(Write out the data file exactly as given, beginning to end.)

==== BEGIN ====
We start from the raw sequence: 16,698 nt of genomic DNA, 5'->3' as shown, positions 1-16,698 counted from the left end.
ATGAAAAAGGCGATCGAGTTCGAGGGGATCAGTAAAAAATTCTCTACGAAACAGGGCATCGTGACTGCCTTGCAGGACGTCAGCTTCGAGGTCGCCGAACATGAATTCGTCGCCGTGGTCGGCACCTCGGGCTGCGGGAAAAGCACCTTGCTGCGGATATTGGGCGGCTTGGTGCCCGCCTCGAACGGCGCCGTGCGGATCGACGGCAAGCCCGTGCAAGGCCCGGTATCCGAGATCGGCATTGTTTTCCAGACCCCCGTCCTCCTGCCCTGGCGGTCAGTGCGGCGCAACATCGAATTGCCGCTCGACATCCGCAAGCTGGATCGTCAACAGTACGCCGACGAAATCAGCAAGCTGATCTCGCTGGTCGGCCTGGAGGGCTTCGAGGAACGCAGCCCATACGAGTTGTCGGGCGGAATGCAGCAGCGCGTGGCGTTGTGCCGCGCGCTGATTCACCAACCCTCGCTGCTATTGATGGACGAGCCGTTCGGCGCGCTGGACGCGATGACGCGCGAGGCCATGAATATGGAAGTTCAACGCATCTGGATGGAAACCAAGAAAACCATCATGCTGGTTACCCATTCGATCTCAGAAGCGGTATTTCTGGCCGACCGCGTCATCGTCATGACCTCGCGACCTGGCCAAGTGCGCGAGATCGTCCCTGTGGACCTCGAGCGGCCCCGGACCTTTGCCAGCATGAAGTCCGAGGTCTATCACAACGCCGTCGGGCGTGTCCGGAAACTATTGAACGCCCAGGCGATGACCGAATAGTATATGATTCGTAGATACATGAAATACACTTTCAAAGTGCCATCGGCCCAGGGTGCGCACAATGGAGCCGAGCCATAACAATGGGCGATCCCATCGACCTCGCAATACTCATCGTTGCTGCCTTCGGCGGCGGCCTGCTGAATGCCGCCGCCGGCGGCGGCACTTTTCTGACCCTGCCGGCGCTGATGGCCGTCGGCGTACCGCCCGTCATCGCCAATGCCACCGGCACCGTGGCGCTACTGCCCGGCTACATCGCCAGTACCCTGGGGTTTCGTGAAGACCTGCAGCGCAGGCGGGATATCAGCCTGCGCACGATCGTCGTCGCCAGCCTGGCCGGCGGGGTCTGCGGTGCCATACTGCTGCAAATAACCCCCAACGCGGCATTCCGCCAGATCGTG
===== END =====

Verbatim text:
We start from the raw sequence: 16,698 nt of genomic DNA, 5'->3' as shown, positions 1-16,698 counted from the left end.
ATGAAAAAGGCGATCGAGTTCGAGGGGATCAGTAAAAAATTCTCTACGAAACAGGGCATCGTGACTGCCTTGCAGGACGTCAGCTTCGAGGTCGCCGAACATGAATTCGTCGCCGTGGTCGGCACCTCGGGCTGCGGGAAAAGCACCTTGCTGCGGATATTGGGCGGCTTGGTGCCCGCCTCGAACGGCGCCGTGCGGATCGACGGCAAGCCCGTGCAAGGCCCGGTATCCGAGATCGGCATTGTTTTCCAGACCCCCGTCCTCCTGCCCTGGCGGTCAGTGCGGCGCAACATCGAATTGCCGCTCGACATCCGCAAGCTGGATCGTCAACAGTACGCCGACGAAATCAGCAAGCTGATCTCGCTGGTCGGCCTGGAGGGCTTCGAGGAACGCAGCCCATACGAGTTGTCGGGCGGAATGCAGCAGCGCGTGGCGTTGTGCCGCGCGCTGATTCACCAACCCTCGCTGCTATTGATGGACGAGCCGTTCGGCGCGCTGGACGCGATGACGCGCGAGGCCATGAATATGGAAGTTCAACGCATCTGGATGGAAACCAAGAAAACCATCATGCTGGTTACCCATTCGATCTCAGAAGCGGTATTTCTGGCCGACCGCGTCATCGTCATGACCTCGCGACCTGGCCAAGTGCGCGAGATCGTCCCTGTGGACCTCGAGCGGCCCCGGACCTTTGCCAGCATGAAGTCCGAGGTCTATCACAACGCCGTCGGGCGTGTCCGGAAACTATTGAACGCCCAGGCGATGACCGAATAGTATATGATTCGTAGATACATGAAATACACTTTCAAAGTGCCATCGGCCCAGGGTGCGCACAATGGAGCCGAGCCATAACAATGGGCGATCCCATCGACCTCGCAATACTCATCGTTGCTGCCTTCGGCGGCGGCCTGCTGAATGCCGCCGCCGGCGGCGGCACTTTTCTGACCCTGCCGGCGCTGATGGCCGTCGGCGTACCGCCCGTCATCGCCAATGCCACCGGCACCGTGGCGCTACTGCCCGGCTACATCGCCAGTACCCTGGGGTTTCGTGAAGACCTGCAGCGCAGGCGGGATATCAGCCTGCGCACGATCGTCGTCGCCAGCCTGGCCGGCGGGGTCTGCGGTGCCATACTGCTGCAAATAACCCCCAACGCGGCATTCCGCCAGATCGTG